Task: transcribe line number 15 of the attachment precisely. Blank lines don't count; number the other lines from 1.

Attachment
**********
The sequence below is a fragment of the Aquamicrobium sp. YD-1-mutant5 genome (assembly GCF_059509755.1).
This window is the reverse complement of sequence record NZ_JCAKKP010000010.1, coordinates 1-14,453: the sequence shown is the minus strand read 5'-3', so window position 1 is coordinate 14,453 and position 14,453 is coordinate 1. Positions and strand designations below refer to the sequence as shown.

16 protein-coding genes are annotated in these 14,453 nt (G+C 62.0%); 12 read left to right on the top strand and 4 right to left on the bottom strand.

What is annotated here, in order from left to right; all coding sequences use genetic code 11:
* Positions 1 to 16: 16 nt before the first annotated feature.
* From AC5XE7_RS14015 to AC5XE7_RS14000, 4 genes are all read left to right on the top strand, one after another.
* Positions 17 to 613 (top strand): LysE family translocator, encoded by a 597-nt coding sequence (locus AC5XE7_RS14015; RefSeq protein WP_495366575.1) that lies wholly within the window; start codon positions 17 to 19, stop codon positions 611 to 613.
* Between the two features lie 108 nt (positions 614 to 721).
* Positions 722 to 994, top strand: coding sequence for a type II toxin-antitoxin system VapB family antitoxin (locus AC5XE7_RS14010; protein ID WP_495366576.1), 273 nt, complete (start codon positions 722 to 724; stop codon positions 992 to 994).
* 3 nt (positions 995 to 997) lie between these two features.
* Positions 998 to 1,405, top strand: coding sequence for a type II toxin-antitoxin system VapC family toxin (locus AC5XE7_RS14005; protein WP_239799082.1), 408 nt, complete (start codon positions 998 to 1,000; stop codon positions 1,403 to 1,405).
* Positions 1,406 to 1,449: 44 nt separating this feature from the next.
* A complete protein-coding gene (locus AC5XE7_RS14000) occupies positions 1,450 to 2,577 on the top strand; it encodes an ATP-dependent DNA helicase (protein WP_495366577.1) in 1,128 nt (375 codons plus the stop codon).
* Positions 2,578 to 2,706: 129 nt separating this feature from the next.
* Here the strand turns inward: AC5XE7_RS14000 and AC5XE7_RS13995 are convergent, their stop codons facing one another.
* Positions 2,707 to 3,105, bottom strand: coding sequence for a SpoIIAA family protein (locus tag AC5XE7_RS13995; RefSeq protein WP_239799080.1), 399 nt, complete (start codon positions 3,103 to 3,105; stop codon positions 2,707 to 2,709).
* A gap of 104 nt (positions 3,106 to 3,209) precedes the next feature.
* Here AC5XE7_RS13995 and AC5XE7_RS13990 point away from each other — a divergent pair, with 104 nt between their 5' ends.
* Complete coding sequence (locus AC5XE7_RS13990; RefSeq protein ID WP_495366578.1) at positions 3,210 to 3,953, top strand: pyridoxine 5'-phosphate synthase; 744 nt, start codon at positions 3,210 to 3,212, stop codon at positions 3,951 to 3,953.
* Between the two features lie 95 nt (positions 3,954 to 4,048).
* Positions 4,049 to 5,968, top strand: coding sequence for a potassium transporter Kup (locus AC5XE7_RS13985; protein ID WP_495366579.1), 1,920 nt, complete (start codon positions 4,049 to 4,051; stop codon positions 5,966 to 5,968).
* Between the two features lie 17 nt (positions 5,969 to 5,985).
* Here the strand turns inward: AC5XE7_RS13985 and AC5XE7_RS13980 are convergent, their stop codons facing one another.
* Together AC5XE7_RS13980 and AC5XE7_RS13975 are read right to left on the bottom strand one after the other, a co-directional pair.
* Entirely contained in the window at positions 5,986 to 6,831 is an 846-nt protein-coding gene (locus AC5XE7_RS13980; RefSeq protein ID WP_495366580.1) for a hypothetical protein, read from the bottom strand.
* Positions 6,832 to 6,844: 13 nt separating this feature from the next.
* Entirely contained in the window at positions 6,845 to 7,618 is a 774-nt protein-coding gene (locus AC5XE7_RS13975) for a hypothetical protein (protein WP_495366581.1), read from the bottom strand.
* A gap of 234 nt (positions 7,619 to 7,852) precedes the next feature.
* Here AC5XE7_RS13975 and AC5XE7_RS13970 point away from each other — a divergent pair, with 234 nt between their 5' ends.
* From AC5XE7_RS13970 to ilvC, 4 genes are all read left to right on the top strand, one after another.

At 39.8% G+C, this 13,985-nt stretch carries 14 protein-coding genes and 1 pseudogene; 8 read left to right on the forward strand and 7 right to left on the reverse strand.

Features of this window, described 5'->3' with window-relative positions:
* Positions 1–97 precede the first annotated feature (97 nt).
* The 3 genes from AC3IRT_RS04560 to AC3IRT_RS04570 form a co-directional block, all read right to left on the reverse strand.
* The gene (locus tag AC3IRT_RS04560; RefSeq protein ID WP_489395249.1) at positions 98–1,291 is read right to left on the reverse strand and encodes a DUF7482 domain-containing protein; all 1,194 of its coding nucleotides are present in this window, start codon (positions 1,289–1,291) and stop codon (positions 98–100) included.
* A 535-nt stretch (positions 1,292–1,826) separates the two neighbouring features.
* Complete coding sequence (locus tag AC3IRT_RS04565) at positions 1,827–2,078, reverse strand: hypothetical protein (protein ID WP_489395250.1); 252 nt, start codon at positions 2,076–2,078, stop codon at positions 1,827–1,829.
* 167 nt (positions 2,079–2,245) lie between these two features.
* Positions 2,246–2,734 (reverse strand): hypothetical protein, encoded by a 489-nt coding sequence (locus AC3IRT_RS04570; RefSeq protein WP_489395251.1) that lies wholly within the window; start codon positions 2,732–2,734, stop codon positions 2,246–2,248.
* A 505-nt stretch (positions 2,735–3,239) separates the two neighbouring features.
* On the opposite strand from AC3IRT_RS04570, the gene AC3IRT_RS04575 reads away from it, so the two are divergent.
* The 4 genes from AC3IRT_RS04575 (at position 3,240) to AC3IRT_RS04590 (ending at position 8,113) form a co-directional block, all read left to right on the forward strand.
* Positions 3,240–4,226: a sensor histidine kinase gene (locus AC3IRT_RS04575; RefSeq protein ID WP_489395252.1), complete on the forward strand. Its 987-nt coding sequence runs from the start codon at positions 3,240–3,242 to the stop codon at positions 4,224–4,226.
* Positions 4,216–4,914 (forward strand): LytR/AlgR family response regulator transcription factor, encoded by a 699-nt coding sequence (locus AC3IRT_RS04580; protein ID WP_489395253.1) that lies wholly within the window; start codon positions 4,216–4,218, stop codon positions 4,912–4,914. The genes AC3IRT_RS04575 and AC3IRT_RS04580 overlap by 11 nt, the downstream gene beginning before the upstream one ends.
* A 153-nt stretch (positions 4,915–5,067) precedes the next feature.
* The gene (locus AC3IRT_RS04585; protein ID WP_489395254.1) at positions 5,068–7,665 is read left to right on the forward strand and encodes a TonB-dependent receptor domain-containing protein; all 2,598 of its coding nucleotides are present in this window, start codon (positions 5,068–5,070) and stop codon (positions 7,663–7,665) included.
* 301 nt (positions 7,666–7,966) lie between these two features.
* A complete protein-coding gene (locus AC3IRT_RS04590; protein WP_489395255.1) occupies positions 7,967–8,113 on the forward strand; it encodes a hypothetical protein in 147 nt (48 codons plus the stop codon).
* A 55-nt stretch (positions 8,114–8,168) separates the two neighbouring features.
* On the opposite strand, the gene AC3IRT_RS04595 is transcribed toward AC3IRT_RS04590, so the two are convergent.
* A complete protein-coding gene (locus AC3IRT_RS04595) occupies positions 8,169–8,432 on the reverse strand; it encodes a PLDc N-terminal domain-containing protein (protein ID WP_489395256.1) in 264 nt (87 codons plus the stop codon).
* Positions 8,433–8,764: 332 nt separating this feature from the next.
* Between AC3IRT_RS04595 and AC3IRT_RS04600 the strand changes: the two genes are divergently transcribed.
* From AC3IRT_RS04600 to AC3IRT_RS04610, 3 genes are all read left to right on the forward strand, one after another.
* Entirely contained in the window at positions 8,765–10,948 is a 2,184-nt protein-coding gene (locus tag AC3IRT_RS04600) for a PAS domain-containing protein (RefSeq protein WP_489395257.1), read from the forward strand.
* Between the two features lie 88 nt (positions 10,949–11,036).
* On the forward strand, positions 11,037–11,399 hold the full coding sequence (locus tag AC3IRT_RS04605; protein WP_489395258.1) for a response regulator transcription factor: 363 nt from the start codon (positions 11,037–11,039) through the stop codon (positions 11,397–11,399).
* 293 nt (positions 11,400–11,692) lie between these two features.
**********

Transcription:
* Here the strand turns inward: AC5XE7_RS14000 and AC5XE7_RS13995 are convergent, their stop codons facing one another.